chapter
COGNITIVE QUALITY IN ADVANCED CREW SYSTEMS CONCEPTS
Pages 30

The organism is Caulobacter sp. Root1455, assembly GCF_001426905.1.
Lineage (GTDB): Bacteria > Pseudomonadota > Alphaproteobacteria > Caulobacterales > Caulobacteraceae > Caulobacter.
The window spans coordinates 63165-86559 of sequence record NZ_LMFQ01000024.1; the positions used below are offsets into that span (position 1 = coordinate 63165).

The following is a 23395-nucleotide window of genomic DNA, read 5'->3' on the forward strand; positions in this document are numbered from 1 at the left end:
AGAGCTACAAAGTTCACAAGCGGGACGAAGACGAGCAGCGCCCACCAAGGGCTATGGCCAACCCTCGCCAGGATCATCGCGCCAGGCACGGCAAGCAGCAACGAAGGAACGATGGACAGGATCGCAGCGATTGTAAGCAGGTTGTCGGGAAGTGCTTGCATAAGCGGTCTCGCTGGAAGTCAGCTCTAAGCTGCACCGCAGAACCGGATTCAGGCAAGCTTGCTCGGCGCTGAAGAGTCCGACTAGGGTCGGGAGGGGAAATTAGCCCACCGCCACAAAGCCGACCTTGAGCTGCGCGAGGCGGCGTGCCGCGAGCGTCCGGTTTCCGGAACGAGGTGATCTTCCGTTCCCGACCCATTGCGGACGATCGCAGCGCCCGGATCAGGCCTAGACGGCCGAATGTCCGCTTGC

Until the 1970s, aircrew had fairly rudimentary avionic systems at their disposal: simple analogue instruments, stick and throttle, a weapon control system, a weapon aiming system and, if they were lucky, a radar and some sort of navigation system. The crew had very little information to assimilate and very few systems that required active control. Unfortunately, the cockpits of most of these early generation aircraft were ergonomic disaster areas so they could be extremely difficult to operate effectively, even though the roles they had to perform were relatively simple. On the other hand, most aircraft had at least 2 crew to share the workload. There were single-seat aircraft around, such as the Lightning, in which workload was high, bujt manning and recruitment in the RAF was high enough to assure a steady stream of more capable aircrew onto more demanding aircraft.